"What lies behind us, and what lies before us are small matters
compared to what lies within us."
- Ralph Waldo Emerson

Sunday, February 26, 2012

Conquering the Couch

We used to be able to plop Victoria down and we could be sure she'd stay in the same place. Not anymore! The girl has even figured out how to get down off the couch. But first she has an important phone call to make. (This phone is really great, she can hear herself!)

Well, now she's bored with the phone,so....

just a little flip to the side when she thinks no one is watching......

Almost there.....

Drat! Caught in the act!

If only I could get my darn legs to bend!

Ta-da!!! I did it!!!

We'd better watch out. Tomorrow she's going to defeat the stairs!


  1. Yay Victoria! You did it! Great job! You can do whatever you put your mind to!

  2. Once her feet touch down does she stand there holding on or plop on the floor? Isn't it amazing that she wants to go and explore? That she doesn't feel like she has to wait for anybody!

    1. She can stand up as long as she has something to hold onto. She can even just be holding on with one hand!

  3. She's doing great!! I know I've said it before, but I can't believe this is the same girl you brought home some months ago!!

  4. I feel sad for all the orphans, esp. those are abused in orphanages. Unfortunately, Chinese orphanages are one of the most dangerous places for orphans.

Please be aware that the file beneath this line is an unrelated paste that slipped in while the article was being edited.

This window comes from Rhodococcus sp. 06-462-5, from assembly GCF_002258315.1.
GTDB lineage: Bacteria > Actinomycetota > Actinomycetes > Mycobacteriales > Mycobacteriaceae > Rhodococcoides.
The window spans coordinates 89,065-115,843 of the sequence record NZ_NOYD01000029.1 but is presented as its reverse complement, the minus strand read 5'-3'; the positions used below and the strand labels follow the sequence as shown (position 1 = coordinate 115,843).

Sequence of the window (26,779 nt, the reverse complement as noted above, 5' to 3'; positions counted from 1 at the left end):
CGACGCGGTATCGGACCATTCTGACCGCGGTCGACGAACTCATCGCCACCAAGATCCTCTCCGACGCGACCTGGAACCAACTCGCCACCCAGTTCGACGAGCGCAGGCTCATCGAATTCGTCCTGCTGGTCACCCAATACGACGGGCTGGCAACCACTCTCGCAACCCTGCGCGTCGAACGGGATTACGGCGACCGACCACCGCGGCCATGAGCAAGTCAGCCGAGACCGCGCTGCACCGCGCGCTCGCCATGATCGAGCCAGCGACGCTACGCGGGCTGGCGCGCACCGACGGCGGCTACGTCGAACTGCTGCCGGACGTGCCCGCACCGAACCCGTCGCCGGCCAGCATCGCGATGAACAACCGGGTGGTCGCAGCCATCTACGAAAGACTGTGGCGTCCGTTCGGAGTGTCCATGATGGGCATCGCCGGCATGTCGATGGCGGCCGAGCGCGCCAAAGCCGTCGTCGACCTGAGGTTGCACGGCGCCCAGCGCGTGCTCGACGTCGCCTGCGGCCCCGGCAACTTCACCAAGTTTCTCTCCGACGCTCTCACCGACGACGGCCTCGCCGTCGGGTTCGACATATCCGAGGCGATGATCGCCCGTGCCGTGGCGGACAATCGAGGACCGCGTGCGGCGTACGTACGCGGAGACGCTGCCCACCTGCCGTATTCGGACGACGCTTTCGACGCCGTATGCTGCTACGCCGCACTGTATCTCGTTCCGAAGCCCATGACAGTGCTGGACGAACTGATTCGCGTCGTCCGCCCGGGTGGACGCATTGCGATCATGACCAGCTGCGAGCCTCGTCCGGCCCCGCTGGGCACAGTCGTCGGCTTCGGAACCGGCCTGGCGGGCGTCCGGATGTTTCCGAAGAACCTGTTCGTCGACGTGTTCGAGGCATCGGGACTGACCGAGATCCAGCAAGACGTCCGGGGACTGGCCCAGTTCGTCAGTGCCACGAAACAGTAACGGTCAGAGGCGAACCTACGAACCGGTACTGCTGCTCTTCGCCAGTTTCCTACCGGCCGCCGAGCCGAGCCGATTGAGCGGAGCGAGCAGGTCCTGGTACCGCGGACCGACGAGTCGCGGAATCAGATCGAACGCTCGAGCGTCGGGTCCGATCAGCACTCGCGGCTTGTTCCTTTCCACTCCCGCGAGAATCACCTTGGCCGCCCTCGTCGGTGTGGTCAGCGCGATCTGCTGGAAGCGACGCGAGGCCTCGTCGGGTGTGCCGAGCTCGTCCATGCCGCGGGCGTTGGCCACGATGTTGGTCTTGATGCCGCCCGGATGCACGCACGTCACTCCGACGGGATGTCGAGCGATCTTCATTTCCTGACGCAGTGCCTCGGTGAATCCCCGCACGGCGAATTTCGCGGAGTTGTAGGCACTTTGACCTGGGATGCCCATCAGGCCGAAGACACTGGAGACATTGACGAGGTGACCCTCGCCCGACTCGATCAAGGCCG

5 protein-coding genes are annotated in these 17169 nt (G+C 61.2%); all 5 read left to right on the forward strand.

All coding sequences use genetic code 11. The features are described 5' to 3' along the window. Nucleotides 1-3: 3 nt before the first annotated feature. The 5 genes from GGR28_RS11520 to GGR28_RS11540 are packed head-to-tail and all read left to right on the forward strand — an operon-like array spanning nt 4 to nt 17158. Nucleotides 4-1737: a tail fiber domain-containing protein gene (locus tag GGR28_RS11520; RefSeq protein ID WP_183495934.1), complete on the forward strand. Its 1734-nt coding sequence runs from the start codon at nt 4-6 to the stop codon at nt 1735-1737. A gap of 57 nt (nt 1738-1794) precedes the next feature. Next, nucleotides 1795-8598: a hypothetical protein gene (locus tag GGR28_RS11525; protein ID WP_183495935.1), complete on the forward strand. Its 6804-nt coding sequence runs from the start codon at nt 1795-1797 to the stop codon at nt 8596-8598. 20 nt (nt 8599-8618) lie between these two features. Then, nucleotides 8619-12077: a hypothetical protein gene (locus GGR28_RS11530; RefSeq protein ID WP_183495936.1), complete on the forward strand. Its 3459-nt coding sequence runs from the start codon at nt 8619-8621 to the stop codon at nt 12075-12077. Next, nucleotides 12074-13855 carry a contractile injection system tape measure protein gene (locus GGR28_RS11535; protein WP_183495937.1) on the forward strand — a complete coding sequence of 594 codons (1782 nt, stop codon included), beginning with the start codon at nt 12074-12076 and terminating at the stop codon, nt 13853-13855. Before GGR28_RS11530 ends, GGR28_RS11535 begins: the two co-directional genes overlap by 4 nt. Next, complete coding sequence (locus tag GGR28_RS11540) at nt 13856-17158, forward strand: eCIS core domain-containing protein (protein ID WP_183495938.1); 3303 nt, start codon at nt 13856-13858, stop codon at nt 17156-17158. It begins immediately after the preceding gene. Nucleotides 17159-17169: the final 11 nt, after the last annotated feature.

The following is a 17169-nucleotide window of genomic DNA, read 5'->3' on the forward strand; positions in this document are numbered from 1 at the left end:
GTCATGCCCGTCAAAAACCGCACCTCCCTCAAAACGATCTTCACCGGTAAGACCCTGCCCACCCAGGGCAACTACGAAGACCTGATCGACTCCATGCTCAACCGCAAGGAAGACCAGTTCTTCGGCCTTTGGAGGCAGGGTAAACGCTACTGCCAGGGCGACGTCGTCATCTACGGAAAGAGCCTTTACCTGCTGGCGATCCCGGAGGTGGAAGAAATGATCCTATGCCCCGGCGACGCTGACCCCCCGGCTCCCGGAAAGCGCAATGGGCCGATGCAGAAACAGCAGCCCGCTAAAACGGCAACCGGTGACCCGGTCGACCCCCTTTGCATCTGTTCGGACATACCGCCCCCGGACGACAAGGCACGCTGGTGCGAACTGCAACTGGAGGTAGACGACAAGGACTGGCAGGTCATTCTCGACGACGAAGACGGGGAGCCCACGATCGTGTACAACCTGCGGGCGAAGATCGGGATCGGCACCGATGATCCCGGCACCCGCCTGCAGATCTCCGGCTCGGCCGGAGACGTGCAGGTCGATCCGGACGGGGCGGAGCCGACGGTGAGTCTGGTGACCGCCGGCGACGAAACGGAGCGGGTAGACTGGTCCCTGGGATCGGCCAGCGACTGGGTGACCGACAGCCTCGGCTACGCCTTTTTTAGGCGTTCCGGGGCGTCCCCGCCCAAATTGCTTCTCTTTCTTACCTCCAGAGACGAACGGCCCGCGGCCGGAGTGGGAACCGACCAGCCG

A book about Chinese orphanages.

    Book Description:
    "An eye-opening account of life in China’s orphanages. Kay Bratt vividly details the conditions and realities faced by Chinese orphans in an easy-to-read manner that draws the reader in to the heart-wrenching moments she has experienced in her work to bring hope to these children.”—Dan Cruver, cofounder and director of Together for Adoption

    When her family relocated to rural China in 2003, Kay Bratt was thrust into a new world, one where boys were considered more valuable than girls and poverty and the one-child policy had created an epidemic of abandoned infants. As a volunteer at a local orphanage, Bratt witnessed conditions that were unfathomable to a middle-class mother of two from South Carolina.

    Based on Bratt’s diary of her four years working at the orphanage, Silent Tears offers a searing account of young lives rendered disposable. In the face of an implacable system, Bratt found ways to work within (and around) the rules to make a better future for the children, whom she came to love. Her story balances the sadness and struggles of life in the orphanage with moments of joy, optimism, faith, and victory. It is the story of hundreds of children—and one woman who never planned on becoming a hero but became one anyway."


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